Gustave Kaibott (FR. Gustave Caillebotte, 1848−1894) — French collector and the painter, the representative of impressionism.
Gustave Caillebotte was born on August 19, 1848 in Paris in the family that belonged to the upper layers of Parisian society. His father, the St John and St martial Caillebotte (FR. Martial Caillebotte) (1799−1874), inherited textile production, he also served as a judge in CENTCOM Tribunal for trade.
Gustave Caillebotte was born on August 19, 1848 in Paris in the family that belonged to the upper layers of Parisian society. His father, the St John and St martial Caillebotte (FR. Martial Caillebotte) (1799−1874), inherited textile production, he also served as a judge in CENTCOM Tribunal for trade. St John and St martial Caillebotte twice-widowed before he married the mother of Gustave, Celeste Define (FR. Céleste Daufresne, 1819−1878). In addition Gustave they had two more sons — Rene (1851−1876) and St John and St martial (1853−1910).
Caillebotte was born in the house in Paris Faubourg-Saint-Denis and lived there until 1866, while his father built a house on the street Miromesnil in Paris. Family Gustave conducted in summer a lot of time in Hyeres — the city on the same river about 15 km South of Paris when, in 1860, St John and St martial Caillebotte bought the estate. Around this time, Gustav began to paint. Many paintings Caillebotte depict members of his family and everyday life. On the canvas "Young man at the window" (1875) sealed Rene in the house on the Rue de Miromesnil, and the "Orange trees" (1878) depicts St John and St martial with a cousin Zoe in their garden in Ierre; "the Portraits in rural areas" (1875) shows the mother of Caillebotte, his aunt, cousin and friend of the family.
Caillebotte the completed legal education in 1868 and was licensed to practice in 1870, Soon after he took part in the Franco-Prussian war. After the war, Caillebotte visited the Studio of the artist Leon Bonnat where seriously studied painting. In 1873 Caillebotte entered the school of fine arts, but, apparently, he studied it seriously enough. At the same time, Caillebotte met and got acquainted with several artists working outside the formal French academies, including Edgar Degas and Giuseppe de Nittis, and visited the first impressionist exhibition in 1874 (but did not participate in it).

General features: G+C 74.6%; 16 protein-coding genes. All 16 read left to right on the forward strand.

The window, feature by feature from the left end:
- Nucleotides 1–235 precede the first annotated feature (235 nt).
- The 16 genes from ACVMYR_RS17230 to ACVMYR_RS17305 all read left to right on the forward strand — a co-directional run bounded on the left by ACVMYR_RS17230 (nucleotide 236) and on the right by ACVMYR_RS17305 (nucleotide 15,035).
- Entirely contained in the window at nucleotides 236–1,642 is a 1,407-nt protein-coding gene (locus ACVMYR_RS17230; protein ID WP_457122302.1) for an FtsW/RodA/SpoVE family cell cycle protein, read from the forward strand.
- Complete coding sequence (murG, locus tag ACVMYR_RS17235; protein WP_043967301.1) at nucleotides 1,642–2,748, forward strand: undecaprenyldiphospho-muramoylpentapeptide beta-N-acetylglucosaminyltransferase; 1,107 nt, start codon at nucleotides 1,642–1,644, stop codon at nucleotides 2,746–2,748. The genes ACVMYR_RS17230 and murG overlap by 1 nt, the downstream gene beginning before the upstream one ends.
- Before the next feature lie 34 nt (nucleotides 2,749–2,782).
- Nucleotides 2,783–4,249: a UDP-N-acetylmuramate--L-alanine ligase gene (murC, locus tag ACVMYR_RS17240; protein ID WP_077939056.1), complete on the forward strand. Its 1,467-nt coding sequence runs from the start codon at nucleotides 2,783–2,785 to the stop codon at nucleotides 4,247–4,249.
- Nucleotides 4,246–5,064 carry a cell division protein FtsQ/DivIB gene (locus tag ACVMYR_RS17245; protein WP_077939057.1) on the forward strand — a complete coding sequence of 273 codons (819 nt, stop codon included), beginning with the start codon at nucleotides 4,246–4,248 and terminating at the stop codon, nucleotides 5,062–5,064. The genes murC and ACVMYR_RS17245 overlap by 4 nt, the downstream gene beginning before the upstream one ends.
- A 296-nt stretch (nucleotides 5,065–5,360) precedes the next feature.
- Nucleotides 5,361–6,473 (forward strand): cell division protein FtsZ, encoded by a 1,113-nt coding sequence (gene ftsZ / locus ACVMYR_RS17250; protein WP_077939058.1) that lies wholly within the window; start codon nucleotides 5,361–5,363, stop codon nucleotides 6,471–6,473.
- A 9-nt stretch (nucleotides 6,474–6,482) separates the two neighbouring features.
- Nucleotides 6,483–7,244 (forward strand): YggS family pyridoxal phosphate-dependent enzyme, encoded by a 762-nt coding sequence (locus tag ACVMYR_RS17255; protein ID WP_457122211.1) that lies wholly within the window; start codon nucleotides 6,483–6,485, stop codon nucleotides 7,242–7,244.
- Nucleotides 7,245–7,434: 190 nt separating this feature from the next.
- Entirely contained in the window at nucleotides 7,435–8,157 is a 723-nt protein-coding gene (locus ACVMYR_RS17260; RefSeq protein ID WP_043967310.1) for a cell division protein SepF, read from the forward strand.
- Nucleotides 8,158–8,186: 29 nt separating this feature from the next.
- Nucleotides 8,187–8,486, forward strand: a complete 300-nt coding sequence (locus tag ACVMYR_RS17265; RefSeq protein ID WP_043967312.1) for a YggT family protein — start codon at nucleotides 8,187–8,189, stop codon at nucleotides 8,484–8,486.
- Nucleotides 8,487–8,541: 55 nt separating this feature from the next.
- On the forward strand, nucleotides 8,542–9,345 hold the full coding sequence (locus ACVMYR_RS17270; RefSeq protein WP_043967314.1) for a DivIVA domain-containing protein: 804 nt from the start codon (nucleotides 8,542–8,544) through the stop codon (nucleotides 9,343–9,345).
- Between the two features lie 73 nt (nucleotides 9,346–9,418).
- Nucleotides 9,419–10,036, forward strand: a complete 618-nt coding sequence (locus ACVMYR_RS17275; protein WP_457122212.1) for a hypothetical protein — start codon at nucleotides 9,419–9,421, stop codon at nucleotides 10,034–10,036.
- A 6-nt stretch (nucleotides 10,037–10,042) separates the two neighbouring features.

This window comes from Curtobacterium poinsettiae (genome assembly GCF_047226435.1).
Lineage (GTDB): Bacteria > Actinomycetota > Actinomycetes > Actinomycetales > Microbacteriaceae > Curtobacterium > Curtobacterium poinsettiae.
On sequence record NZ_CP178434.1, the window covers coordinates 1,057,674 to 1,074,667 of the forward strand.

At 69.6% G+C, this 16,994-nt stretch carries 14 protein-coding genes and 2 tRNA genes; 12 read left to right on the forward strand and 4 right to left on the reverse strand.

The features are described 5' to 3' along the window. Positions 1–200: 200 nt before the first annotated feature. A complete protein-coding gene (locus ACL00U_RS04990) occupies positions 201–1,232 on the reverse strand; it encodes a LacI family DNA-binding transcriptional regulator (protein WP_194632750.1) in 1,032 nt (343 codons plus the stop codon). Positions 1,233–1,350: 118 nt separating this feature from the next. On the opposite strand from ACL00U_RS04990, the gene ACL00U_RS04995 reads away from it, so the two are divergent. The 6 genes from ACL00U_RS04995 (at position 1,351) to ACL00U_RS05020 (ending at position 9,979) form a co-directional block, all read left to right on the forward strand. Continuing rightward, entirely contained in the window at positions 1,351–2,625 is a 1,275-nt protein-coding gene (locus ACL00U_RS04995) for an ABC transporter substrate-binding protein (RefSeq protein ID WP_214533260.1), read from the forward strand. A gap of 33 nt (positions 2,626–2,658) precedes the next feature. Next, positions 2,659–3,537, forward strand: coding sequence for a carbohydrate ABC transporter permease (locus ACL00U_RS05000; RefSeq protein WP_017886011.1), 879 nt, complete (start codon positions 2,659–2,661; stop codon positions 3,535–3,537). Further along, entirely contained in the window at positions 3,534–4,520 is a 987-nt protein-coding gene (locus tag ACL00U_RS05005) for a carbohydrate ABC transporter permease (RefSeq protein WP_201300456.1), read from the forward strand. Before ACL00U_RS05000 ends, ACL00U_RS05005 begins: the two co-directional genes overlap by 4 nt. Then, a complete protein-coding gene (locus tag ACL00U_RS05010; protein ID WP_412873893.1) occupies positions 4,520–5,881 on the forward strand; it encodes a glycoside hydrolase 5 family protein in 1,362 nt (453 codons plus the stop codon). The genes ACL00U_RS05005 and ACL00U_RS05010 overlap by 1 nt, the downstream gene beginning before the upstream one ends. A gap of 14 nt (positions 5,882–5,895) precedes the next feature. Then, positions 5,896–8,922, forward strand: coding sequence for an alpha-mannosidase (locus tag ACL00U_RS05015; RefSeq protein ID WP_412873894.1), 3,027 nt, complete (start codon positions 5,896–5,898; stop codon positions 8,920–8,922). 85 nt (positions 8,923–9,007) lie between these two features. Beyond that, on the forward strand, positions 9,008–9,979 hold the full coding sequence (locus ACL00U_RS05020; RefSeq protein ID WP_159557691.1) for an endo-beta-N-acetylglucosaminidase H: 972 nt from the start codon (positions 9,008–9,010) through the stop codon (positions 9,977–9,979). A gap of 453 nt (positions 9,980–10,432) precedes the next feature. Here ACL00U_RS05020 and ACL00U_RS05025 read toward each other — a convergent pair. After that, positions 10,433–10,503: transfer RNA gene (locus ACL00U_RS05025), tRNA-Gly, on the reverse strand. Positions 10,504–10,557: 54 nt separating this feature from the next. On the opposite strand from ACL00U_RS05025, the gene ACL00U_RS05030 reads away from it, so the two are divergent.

After his father’s death in 1874 and mother in 1878 Gustave got a solid state, which allowed him to paint, not caring about the sale of their works. He also had the opportunity to participate in the financing of impressionist exhibitions and support of his friends and colleagues-artists including Claude Monet, Auguste Renoir, Camille Pissarro, and others), buying their work, and also — at least in the case of Monet — paying rent Studio. In addition, Caillebotte used his fortune to Finance various Hobbies, whom he worked with great enthusiasm, including collecting stamps (his collection is now in the British Museum), orchids, construction of the yacht, and even textile design (women in his paintings "Madame Boissier with knitting" (1877) and "Portrait of Madame Caillebotte"(1877) probably worked on designs created by Caillebotte).
Caillebotte wrote in the style of realism. Like his predecessors Jean-Francois millet and Gustave Courbet, as well as his contemporaries Degas, Caillebotte wanted to show the reality as it is and as he sees it, hoping thus to reduce inherent in the painting of the dramatic character. He also shared the commitment of the Impressionists in the transfer of reality. Caillebotte wrote many family scenes, interiors and landscapes in Jarre, but the most famous of his paintings steel sheet is devoted to Paris, as, for example, "Parquet" (1875), the "Bridge of Europe" (1876) and "Rainy day in Batignolles quarter" (1877). These paintings was controversial because of their simple, often very simple story and exaggeratedly-depth perspective. Tilted surface common to these paintings, is a characteristic feature of the work of Caillebotte, which arose under the influence of the Japanese charts and new technologies.
The truncation techniques and increase occurring in the works Caillebotte, are perhaps the result of his interest in photography. In many works Caillebotte uses a very high angle view, as, for example, the image of balconies on the "Vue des toits, effet de neige" (1878) and "Boulevard vu d’en haut" (1880). In the picturesque career Caillebotte came a sharp decline in the 1890s, when he stopped writing large-format canvases and to exhibit their works. In 1881 he became the property of the estate in Petit Gennevilliers on the banks of the Seine near Argenteuil and moved to live in 1888, He devoted himself gardening and construction of racing yachts, spent much time with his brother St John and St martial and other Renoir, who often stayed at Petit Gennevilliers. According to many sources, shortly before his death he had an affair with a woman much younger than him, Emily Slouch, but there is no official evidence.
Caillebotte died on February 21, 1894, while working in his garden in Petit Gennevilliers. He is buried at the Pere Lachaise cemetery in Paris.
Parquet, 1875, The Musee D’orsay, Paris. Like Degas, Caillebotte sought realistic transmission dynamics of the everyday life.
Long-time reputation Caillebotte as patron was significantly higher than its reputation of the artist. Seventy years after his death, art historians began to reconsider his artistic heritage.